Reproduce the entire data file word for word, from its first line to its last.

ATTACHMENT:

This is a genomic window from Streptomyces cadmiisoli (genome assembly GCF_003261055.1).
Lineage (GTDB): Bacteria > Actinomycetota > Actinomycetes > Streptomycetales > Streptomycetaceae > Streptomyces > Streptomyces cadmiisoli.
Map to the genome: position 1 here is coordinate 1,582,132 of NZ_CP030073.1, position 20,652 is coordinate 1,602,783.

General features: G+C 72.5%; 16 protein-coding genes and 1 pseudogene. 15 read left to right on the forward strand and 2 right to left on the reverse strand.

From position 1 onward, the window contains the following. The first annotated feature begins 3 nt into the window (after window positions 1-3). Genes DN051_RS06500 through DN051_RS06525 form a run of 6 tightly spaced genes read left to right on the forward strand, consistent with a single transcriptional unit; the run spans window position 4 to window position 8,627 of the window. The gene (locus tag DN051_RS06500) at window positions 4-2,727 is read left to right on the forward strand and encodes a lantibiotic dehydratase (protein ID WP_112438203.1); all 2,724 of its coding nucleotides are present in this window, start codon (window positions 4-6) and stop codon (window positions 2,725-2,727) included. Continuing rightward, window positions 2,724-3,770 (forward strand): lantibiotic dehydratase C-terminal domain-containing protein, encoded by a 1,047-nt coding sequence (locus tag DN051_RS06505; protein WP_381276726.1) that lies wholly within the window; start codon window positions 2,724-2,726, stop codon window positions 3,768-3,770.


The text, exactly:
This is a genomic window from Streptomyces cadmiisoli (genome assembly GCF_003261055.1).
Lineage (GTDB): Bacteria > Actinomycetota > Actinomycetes > Streptomycetales > Streptomycetaceae > Streptomyces > Streptomyces cadmiisoli.
Map to the genome: position 1 here is coordinate 1,582,132 of NZ_CP030073.1, position 20,652 is coordinate 1,602,783.

General features: G+C 72.5%; 16 protein-coding genes and 1 pseudogene. 15 read left to right on the forward strand and 2 right to left on the reverse strand.

From position 1 onward, the window contains the following. The first annotated feature begins 3 nt into the window (after window positions 1-3). Genes DN051_RS06500 through DN051_RS06525 form a run of 6 tightly spaced genes read left to right on the forward strand, consistent with a single transcriptional unit; the run spans window position 4 to window position 8,627 of the window. The gene (locus tag DN051_RS06500) at window positions 4-2,727 is read left to right on the forward strand and encodes a lantibiotic dehydratase (protein ID WP_112438203.1); all 2,724 of its coding nucleotides are present in this window, start codon (window positions 4-6) and stop codon (window positions 2,725-2,727) included. Continuing rightward, window positions 2,724-3,770 (forward strand): lantibiotic dehydratase C-terminal domain-containing protein, encoded by a 1,047-nt coding sequence (locus tag DN051_RS06505; protein WP_381276726.1) that lies wholly within the window; start codon window positions 2,724-2,726, stop codon window positions 3,768-3,770.